What is the real problem?

source: pcmag

I am the new owner of a Fitbit One. For those of you who don’t have experience with Fitbit, Jawbone UP, or Nike Fuel Band, these devices track your activity. They measure how many steps you’ve taken, calories burned and even how well you sleep.

Peter Drucker tells us that “what gets measured gets managed.”

The makers of activity tracking devices have a hypothesis. If you are continually measuring your activity against set goals, over time you have a better chance of living a healthier. more active live then those that don’t us the device.

What would this look like in the context of your life? What would it be like if every activity your performed was tracked? Would it give you a better shot at achieving your goals?

More importantly, does technology solve all our problems? I will admit, I am terrible at tracking my activity. I even made the book below to try and stay on top of what I was doing at work.

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But is technology really the root cause to this problem? Many individuals in the last several hundred years have managed to log their activity.

Will technology make activity tracking easier? Of course it will. But keep asking “what is really the problem?”

In The Toyota Way to Lean Leadership, Jeffrey Liker tells a story about a problem that was occurring in the body shop at a Toyota plant. The workers on the line where over tightening the bolts and it was causing small dents in the body.

A new Toyota executive, Gary, had the perfect solution to the problem – buy wrenches that shut off at the proper torque. i.e. upgrade the technology. GM, Ford and others all had these wrenches. Why didn’t Toyota? This answer did not suffice for Toyota management – they sent Gary back into the plant to observe some more and come up with another answer.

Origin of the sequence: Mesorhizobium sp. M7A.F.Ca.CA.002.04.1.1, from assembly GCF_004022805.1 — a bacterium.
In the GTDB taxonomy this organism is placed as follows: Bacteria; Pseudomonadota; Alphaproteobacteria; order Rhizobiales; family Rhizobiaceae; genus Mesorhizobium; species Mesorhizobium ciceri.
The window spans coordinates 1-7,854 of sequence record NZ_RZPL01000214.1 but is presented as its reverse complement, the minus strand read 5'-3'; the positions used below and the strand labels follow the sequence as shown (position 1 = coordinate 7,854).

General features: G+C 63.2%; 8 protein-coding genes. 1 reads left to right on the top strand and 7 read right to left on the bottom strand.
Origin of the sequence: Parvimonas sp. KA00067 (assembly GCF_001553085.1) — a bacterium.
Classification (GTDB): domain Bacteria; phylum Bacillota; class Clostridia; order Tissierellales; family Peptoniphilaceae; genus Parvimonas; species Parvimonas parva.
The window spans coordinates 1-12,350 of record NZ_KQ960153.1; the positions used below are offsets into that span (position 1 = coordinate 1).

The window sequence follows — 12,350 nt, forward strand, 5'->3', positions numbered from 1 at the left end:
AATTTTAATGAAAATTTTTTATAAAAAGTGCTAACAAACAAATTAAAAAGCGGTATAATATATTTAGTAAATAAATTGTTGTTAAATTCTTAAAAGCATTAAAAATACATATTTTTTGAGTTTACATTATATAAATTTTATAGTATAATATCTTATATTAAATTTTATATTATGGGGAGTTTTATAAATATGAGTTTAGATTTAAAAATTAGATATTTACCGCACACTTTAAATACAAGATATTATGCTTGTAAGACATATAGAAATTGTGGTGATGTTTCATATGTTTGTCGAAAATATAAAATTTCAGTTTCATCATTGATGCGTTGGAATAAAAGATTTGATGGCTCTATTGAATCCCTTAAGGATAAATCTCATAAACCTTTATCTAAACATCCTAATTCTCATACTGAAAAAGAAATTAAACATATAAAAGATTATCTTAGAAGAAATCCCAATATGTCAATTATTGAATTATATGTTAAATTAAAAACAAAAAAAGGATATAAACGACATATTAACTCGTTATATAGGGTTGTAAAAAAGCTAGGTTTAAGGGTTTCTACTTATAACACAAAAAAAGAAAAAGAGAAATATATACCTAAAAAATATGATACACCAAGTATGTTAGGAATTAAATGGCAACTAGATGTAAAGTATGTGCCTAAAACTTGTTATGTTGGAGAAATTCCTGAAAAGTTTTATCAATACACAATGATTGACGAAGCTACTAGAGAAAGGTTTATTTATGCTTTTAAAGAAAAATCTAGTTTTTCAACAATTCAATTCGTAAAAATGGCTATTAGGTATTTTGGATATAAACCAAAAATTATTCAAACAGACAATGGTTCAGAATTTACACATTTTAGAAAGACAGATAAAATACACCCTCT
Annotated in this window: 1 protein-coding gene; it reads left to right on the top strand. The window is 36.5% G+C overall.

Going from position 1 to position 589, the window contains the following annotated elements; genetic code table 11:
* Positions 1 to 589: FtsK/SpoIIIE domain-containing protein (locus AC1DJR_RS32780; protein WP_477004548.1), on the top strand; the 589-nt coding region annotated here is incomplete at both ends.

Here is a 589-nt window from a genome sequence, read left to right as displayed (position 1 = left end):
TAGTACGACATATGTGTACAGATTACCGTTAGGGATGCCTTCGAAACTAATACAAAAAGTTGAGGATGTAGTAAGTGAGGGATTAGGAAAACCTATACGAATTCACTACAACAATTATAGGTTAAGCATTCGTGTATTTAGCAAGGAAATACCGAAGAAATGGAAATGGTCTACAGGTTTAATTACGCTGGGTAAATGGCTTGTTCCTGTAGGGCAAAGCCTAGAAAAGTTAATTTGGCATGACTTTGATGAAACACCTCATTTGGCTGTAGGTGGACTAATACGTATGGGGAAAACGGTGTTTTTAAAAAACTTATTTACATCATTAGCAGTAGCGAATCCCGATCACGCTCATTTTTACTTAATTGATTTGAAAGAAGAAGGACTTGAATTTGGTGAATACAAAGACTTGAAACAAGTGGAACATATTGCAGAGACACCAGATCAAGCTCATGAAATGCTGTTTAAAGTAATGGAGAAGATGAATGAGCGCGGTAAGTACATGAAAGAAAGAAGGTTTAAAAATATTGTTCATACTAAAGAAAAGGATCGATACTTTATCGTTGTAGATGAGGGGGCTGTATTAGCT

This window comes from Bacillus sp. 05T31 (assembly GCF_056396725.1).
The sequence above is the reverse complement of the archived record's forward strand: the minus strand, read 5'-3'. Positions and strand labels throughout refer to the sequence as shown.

Through root cause analysis (see The 5 Whys), Gary was able to determine that the real problems were tool maintenance and training. He instituted a new program that helped to keep the shop tools well maintained. Rather than spending millions of dollars on new drills, his solution was cheap and solved the real problem.

Without question, root cause analysis is hard. Your boss will want “the story” quickly and many companies have short term goals, so quick fixes are preferred to solving the real problem. Think of the patience and wisdom Toyota had by sending Gary back to the plant for another week to try again. How many managers would have been delighted that his or her employee had come up with a solution?

Next time you discover a problem and think you have a solution, think about root causes. You may be solving the wrong problem.

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Stand in this circle

I wanted to share this story I came across during my study of Toyota manufacturing techniques.

Taiichi Ohno would take his pupils to the shop floor, draw a circle on the shop floor and then have them stand in the circle. He would then leave and come back in couple of hours and ask the student what they had observed. If he wasn’t satisfied with the student’s response, he would leave again and have them repeat the two hours.

source: gembapantarei.com

This story speaks to the importance of observing with your own eyes and being connected with the place where the actions happens (see Go to the gemba).

Think about what Ohno and his team could observe standing in the circle that they would have never seen in their offices.

I continue to love the lean way of thinking.

Go to the gemba

Lean thinking sprung forth out of the Japanese automotive industry (specifically Toyota). War torn Japan had to make more with less and lean thinking was the answer.

One of my favorite phrases from lean methods is “gemba.” It means “the real place.” In lean terminology, “going to the gemba” means going to the place where the action happens – the shop floor, the call center, the engineer’s cubicle.

It is important for leaders to see problems with their own eyes. Going to the gemba ties back to empathy and design thinking beautifully. But just like all of these ideas, thoughts, principles, they can be applied to life.

Going to the gemba in your life means engaging with people – talking with your spouse about difficult things, going to your kid’s soccer game, walking along side a co-worker as he or she goes through something trying.

When you go to the gemba in life, you leave the “office” of your life and head down to the “shop floor.”

Go to the gemba.